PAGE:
Tuesday, March 01, 2005

To 'Filioque' or not to 'Filioque'

‘Filioque’ is a Latin phrase meaning “and the Son”. It was added to the Creed of Nicaea by Charlemagne so that the creed now states that the Spirit proceeds “from the Father and the Son.” This is how Protestant churches, and the Roman Catholic Church both confess the relationship within the Trinity. The Eastern Orthodox Church is the only one that refuses to claim the Jesus Christ can send the Spirit as well. Thus, for the Eastern Orthodox the Spirit proceeds only from the Father.

Sadly, one does not have to look very far in the Reformed world to see those who would desire to return to the Eastern view of the Trinity. It is an idea held forth by many within the Federal Vision movement, although I would stop short of saying that it is a characteristic of that movement. Andrew Sandlin holds forth this idea of revoking the Filioque clause.

If the Eastern form of Trinitarian dogma (which is where orthodox Trinitarianism developed) cannot be improved on within the Reformed tradition (and we don’t believe it can!), we have no problem championing the Eastern view; in other words, we do not feel it necessary to create a “Reformed version” of every doctrine (which may easily lead to heresy).


It have seen it on several other blogs telling us that this idea has taken root. The removal of the Spirit proceeding from Christ is not a minor thing. It opens the door again to Arianism, which is why the clause was first adopted in Spain, and then inserted by Charlemagne. The Arians claimed the if the Spirit only proceeded from the Father, then Christ was lesser than the Father. But more importantly, the Bible teaches us pretty clearly that the Son sends the Spirit too. John 15:26 Christ says, “I will send” the Spirit. John 20:22 states, “And when he had said this, he breathed on them, and saith unto them, Receive ye the Holy Ghost.” This fairly clearly shows that the Spirit proceeds from the Son as well. The Bible seems to say the Spirit proceeds from the Father and the Son. Why the sudden interest in rejecting this? I confess, I don’t know. It seems that there is a great need to undo things agreed upon, or go to the least common denominator in all arguments, but the motive is still unclear. However, one thing is clear, the church appears on the verge of having to re-fight a great many battles that we should have already settled.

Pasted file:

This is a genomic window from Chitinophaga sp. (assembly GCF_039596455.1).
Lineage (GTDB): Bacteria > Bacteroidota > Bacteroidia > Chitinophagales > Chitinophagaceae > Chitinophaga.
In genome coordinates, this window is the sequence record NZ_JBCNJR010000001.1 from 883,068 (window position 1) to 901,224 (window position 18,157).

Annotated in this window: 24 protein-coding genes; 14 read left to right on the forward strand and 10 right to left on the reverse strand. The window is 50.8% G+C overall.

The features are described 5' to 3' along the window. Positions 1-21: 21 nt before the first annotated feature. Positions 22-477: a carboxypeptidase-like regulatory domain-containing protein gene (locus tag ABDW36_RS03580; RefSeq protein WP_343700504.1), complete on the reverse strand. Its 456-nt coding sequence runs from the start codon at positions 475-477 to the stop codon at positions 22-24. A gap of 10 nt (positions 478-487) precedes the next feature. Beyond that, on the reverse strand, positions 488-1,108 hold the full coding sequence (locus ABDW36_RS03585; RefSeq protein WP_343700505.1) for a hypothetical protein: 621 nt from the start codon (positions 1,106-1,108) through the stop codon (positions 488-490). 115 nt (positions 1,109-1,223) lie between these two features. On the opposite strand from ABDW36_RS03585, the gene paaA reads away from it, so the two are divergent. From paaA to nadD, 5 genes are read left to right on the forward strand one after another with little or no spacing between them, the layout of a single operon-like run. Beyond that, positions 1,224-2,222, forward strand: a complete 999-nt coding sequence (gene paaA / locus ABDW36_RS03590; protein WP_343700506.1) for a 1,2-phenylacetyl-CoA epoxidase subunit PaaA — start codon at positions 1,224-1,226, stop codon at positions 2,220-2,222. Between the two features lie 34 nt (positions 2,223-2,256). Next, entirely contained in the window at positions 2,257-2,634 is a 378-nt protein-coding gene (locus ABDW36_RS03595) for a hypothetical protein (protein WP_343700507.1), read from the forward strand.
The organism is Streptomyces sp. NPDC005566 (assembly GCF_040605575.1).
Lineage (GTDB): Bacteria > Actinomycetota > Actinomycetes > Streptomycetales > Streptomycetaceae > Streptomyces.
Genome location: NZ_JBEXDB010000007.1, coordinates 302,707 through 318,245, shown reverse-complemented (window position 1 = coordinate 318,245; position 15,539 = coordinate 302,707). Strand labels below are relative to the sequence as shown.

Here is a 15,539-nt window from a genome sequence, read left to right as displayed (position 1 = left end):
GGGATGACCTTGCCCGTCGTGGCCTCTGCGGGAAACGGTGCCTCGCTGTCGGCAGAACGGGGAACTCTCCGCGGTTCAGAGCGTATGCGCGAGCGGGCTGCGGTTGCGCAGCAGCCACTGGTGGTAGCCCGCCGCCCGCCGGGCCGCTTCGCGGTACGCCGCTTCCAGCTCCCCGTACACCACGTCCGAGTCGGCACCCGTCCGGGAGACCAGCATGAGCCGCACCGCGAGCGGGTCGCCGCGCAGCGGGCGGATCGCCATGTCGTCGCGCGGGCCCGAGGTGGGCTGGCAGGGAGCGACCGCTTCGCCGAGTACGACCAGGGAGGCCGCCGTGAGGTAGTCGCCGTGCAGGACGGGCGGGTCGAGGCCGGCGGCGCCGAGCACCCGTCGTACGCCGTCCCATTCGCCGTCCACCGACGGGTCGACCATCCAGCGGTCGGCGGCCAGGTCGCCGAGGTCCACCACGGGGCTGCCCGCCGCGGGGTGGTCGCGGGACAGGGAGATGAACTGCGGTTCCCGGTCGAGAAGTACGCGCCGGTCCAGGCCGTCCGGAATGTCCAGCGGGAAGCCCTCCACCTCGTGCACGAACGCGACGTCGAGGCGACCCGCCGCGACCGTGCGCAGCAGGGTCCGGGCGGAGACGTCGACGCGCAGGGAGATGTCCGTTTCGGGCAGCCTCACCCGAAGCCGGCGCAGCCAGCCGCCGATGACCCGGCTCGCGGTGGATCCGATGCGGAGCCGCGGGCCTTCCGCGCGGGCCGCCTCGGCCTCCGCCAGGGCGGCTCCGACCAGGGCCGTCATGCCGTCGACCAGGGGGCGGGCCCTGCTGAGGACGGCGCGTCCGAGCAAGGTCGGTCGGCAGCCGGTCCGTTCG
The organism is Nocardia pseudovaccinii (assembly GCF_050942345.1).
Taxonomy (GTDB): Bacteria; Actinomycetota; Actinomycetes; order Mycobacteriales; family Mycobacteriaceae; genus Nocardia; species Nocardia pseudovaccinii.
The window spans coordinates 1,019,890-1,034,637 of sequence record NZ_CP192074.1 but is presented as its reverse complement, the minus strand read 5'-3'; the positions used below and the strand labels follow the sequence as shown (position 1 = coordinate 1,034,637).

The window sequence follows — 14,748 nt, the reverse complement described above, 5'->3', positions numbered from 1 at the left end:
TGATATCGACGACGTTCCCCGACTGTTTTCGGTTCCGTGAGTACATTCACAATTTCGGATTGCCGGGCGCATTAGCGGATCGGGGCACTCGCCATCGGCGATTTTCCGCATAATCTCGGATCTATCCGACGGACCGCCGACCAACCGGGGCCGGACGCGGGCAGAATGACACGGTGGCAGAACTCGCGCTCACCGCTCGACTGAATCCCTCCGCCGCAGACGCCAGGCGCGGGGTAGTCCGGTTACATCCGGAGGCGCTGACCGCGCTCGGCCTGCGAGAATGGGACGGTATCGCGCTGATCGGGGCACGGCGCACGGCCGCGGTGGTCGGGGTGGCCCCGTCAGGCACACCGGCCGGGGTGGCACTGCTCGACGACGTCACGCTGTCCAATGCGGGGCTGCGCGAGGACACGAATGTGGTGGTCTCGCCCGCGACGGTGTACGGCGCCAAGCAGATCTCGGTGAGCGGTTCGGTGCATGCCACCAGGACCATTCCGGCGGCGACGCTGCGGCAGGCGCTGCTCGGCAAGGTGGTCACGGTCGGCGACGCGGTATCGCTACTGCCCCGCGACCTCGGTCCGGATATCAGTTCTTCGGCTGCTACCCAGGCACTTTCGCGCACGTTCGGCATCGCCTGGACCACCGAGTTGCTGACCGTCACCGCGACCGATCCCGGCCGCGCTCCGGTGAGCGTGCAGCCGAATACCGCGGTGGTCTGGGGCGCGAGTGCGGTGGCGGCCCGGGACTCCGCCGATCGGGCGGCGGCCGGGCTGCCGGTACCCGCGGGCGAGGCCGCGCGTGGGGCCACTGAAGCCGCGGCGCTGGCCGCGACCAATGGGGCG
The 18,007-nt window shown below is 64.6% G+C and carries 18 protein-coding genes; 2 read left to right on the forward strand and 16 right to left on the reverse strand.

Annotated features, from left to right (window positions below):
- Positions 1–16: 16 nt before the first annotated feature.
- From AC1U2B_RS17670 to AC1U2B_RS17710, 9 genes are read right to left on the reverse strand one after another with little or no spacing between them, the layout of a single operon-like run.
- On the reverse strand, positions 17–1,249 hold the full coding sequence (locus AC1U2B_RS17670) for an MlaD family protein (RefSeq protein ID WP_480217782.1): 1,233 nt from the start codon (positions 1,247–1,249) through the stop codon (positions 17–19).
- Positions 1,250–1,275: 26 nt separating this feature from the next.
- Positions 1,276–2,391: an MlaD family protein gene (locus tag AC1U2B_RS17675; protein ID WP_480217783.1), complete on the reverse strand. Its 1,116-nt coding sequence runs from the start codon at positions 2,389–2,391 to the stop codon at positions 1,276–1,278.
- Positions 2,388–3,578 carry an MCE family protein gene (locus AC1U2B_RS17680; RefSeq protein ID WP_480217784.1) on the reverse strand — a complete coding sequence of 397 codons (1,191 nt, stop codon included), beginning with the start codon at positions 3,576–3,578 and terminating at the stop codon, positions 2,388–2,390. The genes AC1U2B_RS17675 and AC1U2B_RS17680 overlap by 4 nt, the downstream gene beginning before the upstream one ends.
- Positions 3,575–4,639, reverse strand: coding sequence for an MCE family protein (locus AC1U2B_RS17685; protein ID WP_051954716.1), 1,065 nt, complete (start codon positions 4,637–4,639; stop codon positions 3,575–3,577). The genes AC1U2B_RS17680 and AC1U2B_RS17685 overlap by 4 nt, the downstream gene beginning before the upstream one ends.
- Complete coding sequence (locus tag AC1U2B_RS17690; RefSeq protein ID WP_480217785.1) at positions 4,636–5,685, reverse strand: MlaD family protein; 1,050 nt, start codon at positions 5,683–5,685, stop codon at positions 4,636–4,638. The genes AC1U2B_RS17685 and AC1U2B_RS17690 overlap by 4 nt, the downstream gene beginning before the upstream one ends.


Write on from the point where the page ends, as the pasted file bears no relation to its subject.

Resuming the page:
8 Comments:

Anonymous said...

Do you think the motive for undoing these doctrinal formulations could relate to the greater desire for organic unity in the church by these men?

A side note: although I'm not a great fan of R.J. Rushdoony, his book, THE FOUNDATIONS OF SOCIAL ORDER, has a unique chapter dealing with the implications of rejecting the Filioque, especially in the development of federalism.

Anonymous said...

Wow, you have just *proven* that FV is nothing more than a resurgence of Arianism. Good show.

Anonymous said...

Lee,

I'd like to know who among the FV are proposing removing the Filioque clause.

Wilson? Jordon? Leithhart? Barach? Who?

Best,
Dale

Lee said...

Dale,

I don’t think all in the movement want to remove it, as I said in the original post. However, clearly Andrew Sandlin is one who does believe the Eastern, non-filioque, is better. And Yes, I count Sandlin as a part of the Federal Vision movement, although he says he has differences with them. Substantially he agrees, and should be seen as part of the movement. One can see other bloggers rather than leaders on the web following suit. Barb a widely read blogger, recently stated her concerns and belief that it is not explicitly biblical. Others on Reformed Catholicism have done the same.

Other leaders are showing a propensity and/or willingness to change traditional language on the Trinity. The Mississippi Valley Presbytery Report records Steve Wilkins saying we are a part of “the very same covenant which has always existed within the Godhead for eternity.” It also quotes Ralph Smith and Peter Leithart are uncomfortable with ‘essense’ and ‘substance’ and other traditional means of expressing the Trinity. While, I have not read their books to see if Filioque is specifically attacked, it is this sort of rethinking of the Trinity that has lead many Federal Vision to begin to re-work the Trinity.

So, I guess my short answer would be Andrew Sandlin is the only major figure one can point a finger to and say he openly seems to be against it. Yet, as the MVP Report points out, many are rejecting the traditional formulations and beginning to work our their own. I am simply pointing out that I believe many will end up falling in the category of rejecting the Filioque clause.